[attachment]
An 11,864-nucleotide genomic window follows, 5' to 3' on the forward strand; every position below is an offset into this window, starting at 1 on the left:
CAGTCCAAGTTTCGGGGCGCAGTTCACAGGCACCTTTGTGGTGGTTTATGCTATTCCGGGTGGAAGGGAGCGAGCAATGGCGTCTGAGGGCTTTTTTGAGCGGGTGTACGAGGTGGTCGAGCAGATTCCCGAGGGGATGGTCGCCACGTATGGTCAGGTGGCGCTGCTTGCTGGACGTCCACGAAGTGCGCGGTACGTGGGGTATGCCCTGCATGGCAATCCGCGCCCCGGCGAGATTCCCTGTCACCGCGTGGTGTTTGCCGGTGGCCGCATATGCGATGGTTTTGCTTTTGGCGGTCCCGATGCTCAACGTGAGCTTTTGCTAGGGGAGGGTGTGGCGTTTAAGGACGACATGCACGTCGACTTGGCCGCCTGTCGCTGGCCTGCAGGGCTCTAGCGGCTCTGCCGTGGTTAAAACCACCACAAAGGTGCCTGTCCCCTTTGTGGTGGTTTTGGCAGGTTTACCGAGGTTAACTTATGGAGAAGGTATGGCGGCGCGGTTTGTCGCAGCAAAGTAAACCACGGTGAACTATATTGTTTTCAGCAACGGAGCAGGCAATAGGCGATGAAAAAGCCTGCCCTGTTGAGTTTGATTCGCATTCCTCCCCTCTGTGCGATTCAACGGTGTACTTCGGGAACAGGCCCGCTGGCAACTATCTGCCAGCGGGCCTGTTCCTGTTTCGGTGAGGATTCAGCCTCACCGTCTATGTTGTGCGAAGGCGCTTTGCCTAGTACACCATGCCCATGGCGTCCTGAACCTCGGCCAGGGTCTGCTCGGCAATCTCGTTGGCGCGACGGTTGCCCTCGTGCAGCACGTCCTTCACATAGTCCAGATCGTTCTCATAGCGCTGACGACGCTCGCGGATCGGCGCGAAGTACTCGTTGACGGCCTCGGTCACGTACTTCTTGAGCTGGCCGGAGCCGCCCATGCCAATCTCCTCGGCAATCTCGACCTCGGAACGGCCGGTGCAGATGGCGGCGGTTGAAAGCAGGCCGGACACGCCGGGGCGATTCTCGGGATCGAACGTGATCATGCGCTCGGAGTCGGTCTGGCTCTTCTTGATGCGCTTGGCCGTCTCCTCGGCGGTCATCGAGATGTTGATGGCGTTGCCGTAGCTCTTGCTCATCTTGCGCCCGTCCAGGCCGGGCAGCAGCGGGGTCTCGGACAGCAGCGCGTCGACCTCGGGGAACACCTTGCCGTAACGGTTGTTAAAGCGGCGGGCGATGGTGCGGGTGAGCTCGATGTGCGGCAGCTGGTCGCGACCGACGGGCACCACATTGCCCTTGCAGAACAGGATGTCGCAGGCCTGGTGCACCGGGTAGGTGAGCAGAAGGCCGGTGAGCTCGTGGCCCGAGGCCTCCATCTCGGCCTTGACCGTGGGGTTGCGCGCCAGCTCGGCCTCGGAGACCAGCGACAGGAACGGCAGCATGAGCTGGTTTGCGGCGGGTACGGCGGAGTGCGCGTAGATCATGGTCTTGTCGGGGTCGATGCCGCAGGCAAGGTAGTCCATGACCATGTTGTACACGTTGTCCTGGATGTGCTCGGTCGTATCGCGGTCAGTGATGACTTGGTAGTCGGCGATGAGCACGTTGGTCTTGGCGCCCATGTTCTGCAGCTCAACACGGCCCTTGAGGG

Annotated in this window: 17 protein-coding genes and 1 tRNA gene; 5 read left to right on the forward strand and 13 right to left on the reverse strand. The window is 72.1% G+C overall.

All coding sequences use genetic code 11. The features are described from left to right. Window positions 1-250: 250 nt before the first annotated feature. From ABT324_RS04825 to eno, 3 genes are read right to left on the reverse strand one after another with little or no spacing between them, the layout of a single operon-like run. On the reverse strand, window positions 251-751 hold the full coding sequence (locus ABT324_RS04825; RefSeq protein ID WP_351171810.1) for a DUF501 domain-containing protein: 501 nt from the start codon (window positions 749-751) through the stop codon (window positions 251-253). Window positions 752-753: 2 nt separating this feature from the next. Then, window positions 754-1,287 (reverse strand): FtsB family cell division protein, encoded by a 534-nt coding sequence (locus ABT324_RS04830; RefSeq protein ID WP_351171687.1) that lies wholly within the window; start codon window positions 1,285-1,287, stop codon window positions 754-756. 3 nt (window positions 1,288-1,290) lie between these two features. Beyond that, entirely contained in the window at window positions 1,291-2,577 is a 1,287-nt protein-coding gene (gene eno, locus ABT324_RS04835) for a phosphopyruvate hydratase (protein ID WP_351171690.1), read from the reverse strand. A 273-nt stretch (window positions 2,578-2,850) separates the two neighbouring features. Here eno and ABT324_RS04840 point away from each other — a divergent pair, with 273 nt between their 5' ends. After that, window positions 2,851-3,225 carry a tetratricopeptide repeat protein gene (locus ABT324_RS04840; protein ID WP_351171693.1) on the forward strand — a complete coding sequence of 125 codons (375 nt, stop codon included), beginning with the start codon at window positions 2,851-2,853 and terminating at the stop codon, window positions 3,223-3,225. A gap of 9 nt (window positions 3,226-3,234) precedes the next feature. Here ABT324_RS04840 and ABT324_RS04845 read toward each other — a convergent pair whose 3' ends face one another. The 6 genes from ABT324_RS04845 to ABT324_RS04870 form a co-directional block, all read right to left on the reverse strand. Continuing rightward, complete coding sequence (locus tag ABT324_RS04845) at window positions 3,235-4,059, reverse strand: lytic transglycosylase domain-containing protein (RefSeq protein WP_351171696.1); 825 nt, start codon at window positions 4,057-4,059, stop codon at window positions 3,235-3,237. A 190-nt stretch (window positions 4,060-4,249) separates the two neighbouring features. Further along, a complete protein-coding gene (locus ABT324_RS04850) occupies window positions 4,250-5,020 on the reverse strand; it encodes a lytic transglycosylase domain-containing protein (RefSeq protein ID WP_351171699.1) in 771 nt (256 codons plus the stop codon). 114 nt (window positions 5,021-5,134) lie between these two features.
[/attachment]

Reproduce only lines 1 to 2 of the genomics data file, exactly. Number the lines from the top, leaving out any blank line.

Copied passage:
An 11,864-nucleotide genomic window follows, 5' to 3' on the forward strand; every position below is an offset into this window, starting at 1 on the left:
CAGTCCAAGTTTCGGGGCGCAGTTCACAGGCACCTTTGTGGTGGTTTATGCTATTCCGGGTGGAAGGGAGCGAGCAATGGCGTCTGAGGGCTTTTTTGAGCGGGTGTACGAGGTGGTCGAGCAGATTCCCGAGGGGATGGTCGCCACGTATGGTCAGGTGGCGCTGCTTGCTGGACGTCCACGAAGTGCGCGGTACGTGGGGTATGCCCTGCATGGCAATCCGCGCCCCGGCGAGATTCCCTGTCACCGCGTGGTGTTTGCCGGTGGCCGCATATGCGATGGTTTTGCTTTTGGCGGTCCCGATGCTCAACGTGAGCTTTTGCTAGGGGAGGGTGTGGCGTTTAAGGACGACATGCACGTCGACTTGGCCGCCTGTCGCTGGCCTGCAGGGCTCTAGCGGCTCTGCCGTGGTTAAAACCACCACAAAGGTGCCTGTCCCCTTTGTGGTGGTTTTGGCAGGTTTACCGAGGTTAACTTATGGAGAAGGTATGGCGGCGCGGTTTGTCGCAGCAAAGTAAACCACGGTGAACTATATTGTTTTCAGCAACGGAGCAGGCAATAGGCGATGAAAAAGCCTGCCCTGTTGAGTTTGATTCGCATTCCTCCCCTCTGTGCGATTCAACGGTGTACTTCGGGAACAGGCCCGCTGGCAACTATCTGCCAGCGGGCCTGTTCCTGTTTCGGTGAGGATTCAGCCTCACCGTCTATGTTGTGCGAAGGCGCTTTGCCTAGTACACCATGCCCATGGCGTCCTGAACCTCGGCCAGGGTCTGCTCGGCAATCTCGTTGGCGCGACGGTTGCCCTCGTGCAGCACGTCCTTCACATAGTCCAGATCGTTCTCATAGCGCTGACGACGCTCGCGGATCGGCGCGAAGTACTCGTTGACGGCCTCGGTCACGTACTTCTTGAGCTGGCCGGAGCCGCCCATGCCAATCTCCTCGGCAATCTCGACCTCGGAACGGCCGGTGCAGATGGCGGCGGTTGAAAGCAGGCCGGACACGCCGGGGCGATTCTCGGGATCGAACGTGATCATGCGCTCGGAGTCGGTCTGGCTCTTCTTGATGCGCTTGGCCGTCTCCTCGGCGGTCATCGAGATGTTGATGGCGTTGCCGTAGCTCTTGCTCATCTTGCGCCCGTCCAGGCCGGGCAGCAGCGGGGTCTCGGACAGCAGCGCGTCGACCTCGGGGAACACCTTGCCGTAACGGTTGTTAAAGCGGCGGGCGATGGTGCGGGTGAGCTCGATGTGCGGCAGCTGGTCGCGACCGACGGGCACCACATTGCCCTTGCAGAACAGGATGTCGCAGGCCTGGTGCACCGGGTAGGTGAGCAGAAGGCCGGTGAGCTCGTGGCCCGAGGCCTCCATCTCGGCCTTGACCGTGGGGTTGCGCGCCAGCTCGGCCTCGGAGACCAGCGACAGGAACGGCAGCATGAGCTGGTTTGCGGCGGGTACGGCGGAGTGCGCGTAGATCATGGTCTTGTCGGGGTCGATGCCGCAGGCAAGGTAGTCCATGACCATGTTGTACACGTTGTCCTGGATGTGCTCGGTCGTATCGCGGTCAGTGATGACTTGGTAGTCGGCGATGAGCACGTTGGTCTTGGCGCCCATGTTCTGCAGCTCAACACGGCCCTTGAGGG